As Everything Dinosaur’s focus is on the Dinosauria, just one part of the vertebrate family tree, a tiny portion of the Phylum Chordata, we occasionally get reminded, usually by invertebrate palaeontologists or those scientists that specialise in studying micro-fossils, about the varied and diverse fossils of the Proterozoic Eon and the early part of the Phanerozoic (the eon of visible life). Today, we would like to focus on one group of highly significant fossils from the Paleoproterozoic onwards, stromatolites.
Extant Colonies of Cyanobacteria (Shark Bay, Western Australia)
Picture Credit: sharkbay.org
What is a Stromatolite?
The term stromatolite means “layered rock”, these are solid, rocky structures created by the activity of colonies of single-celled bacteria, mostly cyanobacteria, which were formerly known as blue-green algae. The bacteria live in mats at the top of the structure and they are very primitive organisms, whose fossil record dates back as far as 3.7 billion years, possibly (see note below*). Cyanobacteria are classified as prokaryotes, that is, they lack a nucleus and although regarded as “simple” forms of life, they were ultimately responsible for one of the most significant changes to our planet that permitted more complex life to evolve. Stromatolites photosynthesise, they use the sun’s energy to make food. As the stromatolites absorb sunlight they are able to break the chemical bonds in water releasing oxygen. At first, this free oxygen, reacted with the iron rich water to create iron oxides (rust) which formed the bands of iron ore that is mined today. Eventually, all the iron in the water was combined with oxygen, but the stromatolites kept producing oxygen as a byproduct of photosynthesis and it was this oxygen that began to increase the concentration of O2 in the atmosphere. This led to the Great Oxygenation Event (GOE) which increased the level of atmospheric oxygen, forming the ozone layer helping to protect the Earth from harmful cosmic rays. The increased oxygen permitted more biological diversification and speeded up the radiation of the eukaryotes (organisms with a nucleus) and the evolution of multi-cellular lifeforms.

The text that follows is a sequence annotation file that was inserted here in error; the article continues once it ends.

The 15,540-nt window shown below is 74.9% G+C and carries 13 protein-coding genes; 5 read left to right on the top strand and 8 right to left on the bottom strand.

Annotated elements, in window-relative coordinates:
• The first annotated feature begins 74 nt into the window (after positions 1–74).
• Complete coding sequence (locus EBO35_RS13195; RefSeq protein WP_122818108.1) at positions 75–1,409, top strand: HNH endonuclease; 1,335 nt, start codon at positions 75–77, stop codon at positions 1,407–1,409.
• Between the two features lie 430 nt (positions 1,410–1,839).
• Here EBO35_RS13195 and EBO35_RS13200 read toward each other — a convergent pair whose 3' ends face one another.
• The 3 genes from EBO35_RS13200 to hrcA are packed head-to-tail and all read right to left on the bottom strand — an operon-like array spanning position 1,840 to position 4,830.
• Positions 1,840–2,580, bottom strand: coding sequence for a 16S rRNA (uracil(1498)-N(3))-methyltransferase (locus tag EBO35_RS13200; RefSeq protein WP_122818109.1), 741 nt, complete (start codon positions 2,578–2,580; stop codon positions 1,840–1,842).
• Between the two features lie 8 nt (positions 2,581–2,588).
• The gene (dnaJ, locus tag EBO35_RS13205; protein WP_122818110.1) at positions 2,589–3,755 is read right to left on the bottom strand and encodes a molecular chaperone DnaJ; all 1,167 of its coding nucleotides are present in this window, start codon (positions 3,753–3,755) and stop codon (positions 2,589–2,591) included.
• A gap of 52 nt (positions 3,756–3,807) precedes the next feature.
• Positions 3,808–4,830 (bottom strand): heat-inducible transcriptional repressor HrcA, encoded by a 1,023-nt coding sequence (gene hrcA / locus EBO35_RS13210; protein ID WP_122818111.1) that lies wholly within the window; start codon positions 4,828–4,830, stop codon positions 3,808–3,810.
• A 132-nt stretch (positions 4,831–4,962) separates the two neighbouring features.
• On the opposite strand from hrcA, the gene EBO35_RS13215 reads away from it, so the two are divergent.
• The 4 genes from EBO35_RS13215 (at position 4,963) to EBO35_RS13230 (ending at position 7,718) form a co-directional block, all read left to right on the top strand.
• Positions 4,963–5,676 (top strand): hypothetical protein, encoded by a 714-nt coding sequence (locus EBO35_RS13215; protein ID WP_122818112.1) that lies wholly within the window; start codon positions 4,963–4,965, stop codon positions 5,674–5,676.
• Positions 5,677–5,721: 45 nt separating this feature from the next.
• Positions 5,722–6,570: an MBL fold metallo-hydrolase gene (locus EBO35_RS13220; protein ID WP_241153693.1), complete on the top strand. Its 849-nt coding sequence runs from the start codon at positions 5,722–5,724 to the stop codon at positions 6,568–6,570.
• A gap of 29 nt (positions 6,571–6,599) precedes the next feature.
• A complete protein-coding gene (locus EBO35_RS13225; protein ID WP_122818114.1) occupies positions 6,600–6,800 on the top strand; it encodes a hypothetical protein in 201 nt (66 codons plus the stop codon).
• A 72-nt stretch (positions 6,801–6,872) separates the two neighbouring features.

The cyanobacteria form structures by trapping sediment with their sticky surface coatings. The trapped sediment reacts to calcium carbonate in the water to form limestone. These limestone deposits build up extremely slowly, it has been calculated that one centimetre of structure takes around 25 years to be laid down.
Shark Bay – The Most Westerly Point of Australia
The photograph above, shows a view of Shark Bay, the most westerly point of Australia, one of the few places in the world where hypersaline conditions occur to permit the unrestricted growth of the cyanobacteria colonies. The stromatolites are found around the shallows of Hamelin Pool, which is located in the southern part of the bay area. Around 5,000 years ago, a huge bank of seagrass called the Fauré Sill began to impede the tidal flow into the bay, this led to a build up of salt in the water. The hypersaline conditions prevent most other types of marine animal from surviving, so the cyanobacteria have essentially, no predators. This area is one of the planet’s best examples of a living analogue for the study of life prior to the Cambrian faunal explosion. This part of Western Australia’s coastline has been granted UNESCO World Heritage status.
A Cross section of a Stromatolite Colony Preserved in the Fossil Record
In the rock record, stromatolites can be recognised by characteristic laminar structures, (layers). This is a cross section of a fossilised columnar stromatolite, it is very similar to those structures found in Shark Bay.
*Back in the early autumn of 2016, Everything Dinosaur published an article about some new research that suggests cyanobacteria colonies could have existed some 3, 700 million years ago. To read our article on this recently published scientific paper: Ancient Microbial Structures 3.7 Billion Years Old
Article about the Great Oxygenation Event (GOE): Fossilised Bacteria Shed Light on Life Before Oxygen
Our thanks to all the cyanobacteria for helping to create the conditions to permit more complex life to evolve.